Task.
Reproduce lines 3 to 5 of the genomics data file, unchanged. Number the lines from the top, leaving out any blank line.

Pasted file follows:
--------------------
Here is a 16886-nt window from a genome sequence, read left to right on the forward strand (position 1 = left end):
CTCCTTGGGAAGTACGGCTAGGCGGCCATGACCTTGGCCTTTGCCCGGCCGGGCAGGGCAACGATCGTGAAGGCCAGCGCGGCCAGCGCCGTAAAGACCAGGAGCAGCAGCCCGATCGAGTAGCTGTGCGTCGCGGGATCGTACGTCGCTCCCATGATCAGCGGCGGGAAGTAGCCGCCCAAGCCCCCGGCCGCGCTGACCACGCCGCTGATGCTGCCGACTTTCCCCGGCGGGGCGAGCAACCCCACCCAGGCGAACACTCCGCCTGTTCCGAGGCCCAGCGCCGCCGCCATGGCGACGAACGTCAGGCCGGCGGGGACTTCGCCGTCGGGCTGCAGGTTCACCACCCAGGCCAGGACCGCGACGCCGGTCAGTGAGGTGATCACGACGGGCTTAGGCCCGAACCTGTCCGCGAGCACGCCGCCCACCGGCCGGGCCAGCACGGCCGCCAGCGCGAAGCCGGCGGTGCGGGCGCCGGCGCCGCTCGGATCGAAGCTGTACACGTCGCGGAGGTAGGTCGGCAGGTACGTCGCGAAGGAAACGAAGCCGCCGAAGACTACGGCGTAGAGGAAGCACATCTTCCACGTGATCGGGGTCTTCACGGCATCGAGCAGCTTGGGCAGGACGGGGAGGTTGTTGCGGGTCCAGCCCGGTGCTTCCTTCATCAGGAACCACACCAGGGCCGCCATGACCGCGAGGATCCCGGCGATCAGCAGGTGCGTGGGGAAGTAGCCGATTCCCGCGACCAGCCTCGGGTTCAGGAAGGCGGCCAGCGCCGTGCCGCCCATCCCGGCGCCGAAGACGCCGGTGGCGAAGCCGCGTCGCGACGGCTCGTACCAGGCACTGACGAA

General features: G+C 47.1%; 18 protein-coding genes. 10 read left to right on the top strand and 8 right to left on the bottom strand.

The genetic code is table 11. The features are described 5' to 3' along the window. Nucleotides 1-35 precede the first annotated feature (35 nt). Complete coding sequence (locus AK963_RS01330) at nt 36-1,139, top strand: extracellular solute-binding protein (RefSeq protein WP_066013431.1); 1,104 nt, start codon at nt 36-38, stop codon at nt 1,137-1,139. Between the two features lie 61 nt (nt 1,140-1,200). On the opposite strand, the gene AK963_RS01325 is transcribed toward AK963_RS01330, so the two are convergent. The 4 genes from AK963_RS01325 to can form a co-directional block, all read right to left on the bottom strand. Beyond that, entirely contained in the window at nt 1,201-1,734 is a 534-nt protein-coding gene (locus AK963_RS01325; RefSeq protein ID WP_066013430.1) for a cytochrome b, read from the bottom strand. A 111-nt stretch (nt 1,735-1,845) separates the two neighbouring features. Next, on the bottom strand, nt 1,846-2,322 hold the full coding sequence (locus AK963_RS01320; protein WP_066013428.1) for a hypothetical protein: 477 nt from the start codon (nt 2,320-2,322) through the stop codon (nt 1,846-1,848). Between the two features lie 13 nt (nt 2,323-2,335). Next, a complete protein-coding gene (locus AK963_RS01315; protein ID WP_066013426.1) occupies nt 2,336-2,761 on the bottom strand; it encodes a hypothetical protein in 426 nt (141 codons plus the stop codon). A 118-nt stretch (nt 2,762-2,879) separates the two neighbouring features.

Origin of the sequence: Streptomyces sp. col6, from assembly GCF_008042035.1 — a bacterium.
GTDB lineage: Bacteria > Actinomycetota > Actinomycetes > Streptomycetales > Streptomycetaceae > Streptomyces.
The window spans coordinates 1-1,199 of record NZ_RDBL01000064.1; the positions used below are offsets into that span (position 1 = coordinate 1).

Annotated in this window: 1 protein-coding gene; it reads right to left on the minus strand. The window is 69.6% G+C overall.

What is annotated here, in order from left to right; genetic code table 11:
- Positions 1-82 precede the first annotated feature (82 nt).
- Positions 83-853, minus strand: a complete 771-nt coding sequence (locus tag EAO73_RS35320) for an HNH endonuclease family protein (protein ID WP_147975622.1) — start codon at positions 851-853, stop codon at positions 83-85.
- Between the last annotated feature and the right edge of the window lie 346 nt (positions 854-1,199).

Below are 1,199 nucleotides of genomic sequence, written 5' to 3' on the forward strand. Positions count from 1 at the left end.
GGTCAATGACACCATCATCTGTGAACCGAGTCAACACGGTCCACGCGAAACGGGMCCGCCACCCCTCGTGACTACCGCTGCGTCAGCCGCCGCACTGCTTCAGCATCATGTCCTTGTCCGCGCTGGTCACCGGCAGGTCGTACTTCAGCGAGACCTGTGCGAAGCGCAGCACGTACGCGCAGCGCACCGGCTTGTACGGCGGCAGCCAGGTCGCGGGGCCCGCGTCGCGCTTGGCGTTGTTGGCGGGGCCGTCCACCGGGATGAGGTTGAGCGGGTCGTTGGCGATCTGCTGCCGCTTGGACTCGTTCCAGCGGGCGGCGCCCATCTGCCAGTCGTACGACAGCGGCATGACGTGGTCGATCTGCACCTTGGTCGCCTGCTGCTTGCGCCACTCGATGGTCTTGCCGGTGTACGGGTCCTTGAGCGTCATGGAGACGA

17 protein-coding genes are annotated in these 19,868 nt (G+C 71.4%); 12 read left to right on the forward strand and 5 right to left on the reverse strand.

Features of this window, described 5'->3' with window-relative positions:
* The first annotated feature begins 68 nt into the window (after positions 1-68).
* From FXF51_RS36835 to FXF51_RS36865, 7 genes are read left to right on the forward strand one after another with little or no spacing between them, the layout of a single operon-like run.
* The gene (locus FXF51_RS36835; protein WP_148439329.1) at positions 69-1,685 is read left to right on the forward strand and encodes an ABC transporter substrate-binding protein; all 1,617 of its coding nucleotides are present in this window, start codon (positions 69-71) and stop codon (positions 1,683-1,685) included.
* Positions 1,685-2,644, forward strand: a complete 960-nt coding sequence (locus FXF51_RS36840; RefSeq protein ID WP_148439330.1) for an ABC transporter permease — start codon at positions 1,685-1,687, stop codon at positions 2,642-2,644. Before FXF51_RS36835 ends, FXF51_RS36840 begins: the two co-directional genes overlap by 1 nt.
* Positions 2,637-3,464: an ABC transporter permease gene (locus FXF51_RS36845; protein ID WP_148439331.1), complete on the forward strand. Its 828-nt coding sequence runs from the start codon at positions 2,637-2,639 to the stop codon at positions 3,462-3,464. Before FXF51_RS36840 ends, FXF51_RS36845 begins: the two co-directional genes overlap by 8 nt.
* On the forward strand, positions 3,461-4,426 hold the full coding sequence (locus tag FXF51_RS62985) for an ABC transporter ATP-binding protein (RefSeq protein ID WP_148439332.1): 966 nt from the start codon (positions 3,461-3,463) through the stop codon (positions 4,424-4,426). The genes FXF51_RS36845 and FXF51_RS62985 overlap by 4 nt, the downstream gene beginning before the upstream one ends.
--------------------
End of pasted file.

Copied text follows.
General features: G+C 47.1%; 18 protein-coding genes. 10 read left to right on the top strand and 8 right to left on the bottom strand.

The genetic code is table 11. The features are described 5' to 3' along the window. Nucleotides 1-35 precede the first annotated feature (35 nt). Complete coding sequence (locus AK963_RS01330) at nt 36-1,139, top strand: extracellular solute-binding protein (RefSeq protein WP_066013431.1); 1,104 nt, start codon at nt 36-38, stop codon at nt 1,137-1,139. Between the two features lie 61 nt (nt 1,140-1,200). On the opposite strand, the gene AK963_RS01325 is transcribed toward AK963_RS01330, so the two are convergent. The 4 genes from AK963_RS01325 to can form a co-directional block, all read right to left on the bottom strand. Beyond that, entirely contained in the window at nt 1,201-1,734 is a 534-nt protein-coding gene (locus AK963_RS01325; RefSeq protein ID WP_066013430.1) for a cytochrome b, read from the bottom strand. A 111-nt stretch (nt 1,735-1,845) separates the two neighbouring features. Next, on the bottom strand, nt 1,846-2,322 hold the full coding sequence (locus AK963_RS01320; protein WP_066013428.1) for a hypothetical protein: 477 nt from the start codon (nt 2,320-2,322) through the stop codon (nt 1,846-1,848). Between the two features lie 13 nt (nt 2,323-2,335). Next, a complete protein-coding gene (locus AK963_RS01315; protein ID WP_066013426.1) occupies nt 2,336-2,761 on the bottom strand; it encodes a hypothetical protein in 426 nt (141 codons plus the stop codon). A 118-nt stretch (nt 2,762-2,879) separates the two neighbouring features.

Origin of the sequence: Streptomyces sp. col6, from assembly GCF_008042035.1 — a bacterium.